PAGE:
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Thunder Bay chosen for rural and northern immigration project

Northern Ontario's five largest cities are among the 11 communities chosen for the rural and northern immigration pilot project.
Waterfront Beacons Condos
(tbnewswatch file photograph)

THUNDER BAY – A project intended to spur immigration to rural and northern communities that has been long advocated for by regional leaders will look to bring newcomers to Northern Ontario's five largest cities. 

The federal government on Friday announced the 11 communities chosen to participate in the five-year pilot project, with Thunder Bay, Sault Ste. Marie, Sudbury, North Bay and Timmins all selected.

The program is based on an Atlantic Canada pilot project, which allows employers to hire workers that are not yet citizens or permanent residents for jobs that have gone unfilled locally. Those workers are then able to apply for permanent residence status once they meet certain eligibility criteria.

Patty Hajdu, the federal minister of employment, workforce development and labour, said being involved in the project is critical for the continued growth of Thunder Bay.

"We have an aging population and we actually have a labour shortage here, much like many other parts of the country," Hajdu said.

"Because immigration tends to focus on large urban centres, it's harder to attract and retain people to rural or northern communities like Thunder Bay. This allows communities to work directly with employers and with applicants to start to fill some of those labour gaps with people who want to work, stay and grow their families in Northwestern Ontario."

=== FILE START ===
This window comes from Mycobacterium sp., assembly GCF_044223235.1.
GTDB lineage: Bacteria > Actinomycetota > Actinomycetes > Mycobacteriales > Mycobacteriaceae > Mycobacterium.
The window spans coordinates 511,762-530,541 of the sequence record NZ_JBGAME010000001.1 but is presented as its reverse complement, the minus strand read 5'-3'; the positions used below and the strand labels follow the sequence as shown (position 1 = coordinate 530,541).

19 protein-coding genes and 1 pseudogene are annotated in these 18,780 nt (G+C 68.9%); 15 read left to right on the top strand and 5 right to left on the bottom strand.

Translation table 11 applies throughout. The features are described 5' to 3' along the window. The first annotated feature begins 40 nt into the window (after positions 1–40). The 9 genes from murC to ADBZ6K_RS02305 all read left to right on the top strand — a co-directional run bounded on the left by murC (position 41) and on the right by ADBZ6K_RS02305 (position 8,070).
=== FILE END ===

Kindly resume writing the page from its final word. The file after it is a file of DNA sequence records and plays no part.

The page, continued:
As the city's population has decreased over the last two decades, and largely stagnated in the last five years according to data from the 2016 census, enhanced immigration has drawn support.

The North of Superior Workforce Planning Board in 2015 released a report forecasting that the Thunder Bay District would require 50,000 immigrants over the next 25 years to replenish its population and meet labour demand. The Northern Policy Institute conducted a study that found that only 700 immigrants moved to Thunder Bay between 2001 and 2016, compared to more than 350,000 in Toronto.

Hajdu identified personal support workers as one particular field where there is significantly more demand from employers than there are available workers. That gap, and the inability to meet staffing ratios, has most notably prevented the opening of an entire wing of the St. Joseph's Care Group's Hogarth Riverview Manor long-term care home.

"This is going to immediately be able to impact those labour shortages," Hajdu said.

In a city issued news release, Thunder Bay Community Economic Development Commission chief executive officer Doug Murray said the organization will work with the federal government to help develop unique eligibility criteria and processes for candidates to apply to the community once they have a job offer.

“This is an exciting time for our community. The new federal immigration pilot is an opportunity that will help us welcome immigrants who will contribute to developing our local labour market and economy,” Murray said in a statement.

“We have been, and will continue to, work with local stakeholders to identify how immigration can best support our economy, to welcome all newcomers coming to Thunder Bay.”

The federal government during the summer will start working with the selected communities to position them to identify candidates for permanent residence as early as this fall, with the pilot delivering newomers to communities beginning in 2020.

Hajdu said it's hard to know exactly how many people will come to Thunder Bay through the project, explaining that it's a system based on demand and attraction.

Matt Vis

About the Author: Matt Vis

Born and raised in Thunder Bay, Matt is honoured to tell the stories of his hometown.
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